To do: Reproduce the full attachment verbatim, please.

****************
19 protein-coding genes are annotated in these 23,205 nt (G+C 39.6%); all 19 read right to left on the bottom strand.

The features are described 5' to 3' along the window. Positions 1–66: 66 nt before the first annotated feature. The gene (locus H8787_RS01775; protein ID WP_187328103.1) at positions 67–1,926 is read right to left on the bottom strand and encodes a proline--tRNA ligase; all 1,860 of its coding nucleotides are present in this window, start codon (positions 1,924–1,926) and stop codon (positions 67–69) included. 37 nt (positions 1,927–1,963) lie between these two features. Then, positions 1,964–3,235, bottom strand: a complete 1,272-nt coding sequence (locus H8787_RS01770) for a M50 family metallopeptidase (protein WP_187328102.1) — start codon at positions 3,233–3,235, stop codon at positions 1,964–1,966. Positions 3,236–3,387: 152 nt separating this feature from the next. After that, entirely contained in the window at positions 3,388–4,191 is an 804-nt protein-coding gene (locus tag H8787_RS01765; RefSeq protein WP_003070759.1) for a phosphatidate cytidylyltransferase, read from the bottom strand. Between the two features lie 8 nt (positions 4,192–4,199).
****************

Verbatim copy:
19 protein-coding genes are annotated in these 23,205 nt (G+C 39.6%); all 19 read right to left on the bottom strand.

The features are described 5' to 3' along the window. Positions 1–66: 66 nt before the first annotated feature. The gene (locus H8787_RS01775; protein ID WP_187328103.1) at positions 67–1,926 is read right to left on the bottom strand and encodes a proline--tRNA ligase; all 1,860 of its coding nucleotides are present in this window, start codon (positions 1,924–1,926) and stop codon (positions 67–69) included. 37 nt (positions 1,927–1,963) lie between these two features. Then, positions 1,964–3,235, bottom strand: a complete 1,272-nt coding sequence (locus H8787_RS01770) for a M50 family metallopeptidase (protein WP_187328102.1) — start codon at positions 3,233–3,235, stop codon at positions 1,964–1,966. Positions 3,236–3,387: 152 nt separating this feature from the next. After that, entirely contained in the window at positions 3,388–4,191 is an 804-nt protein-coding gene (locus tag H8787_RS01765; RefSeq protein WP_003070759.1) for a phosphatidate cytidylyltransferase, read from the bottom strand. Between the two features lie 8 nt (positions 4,192–4,199).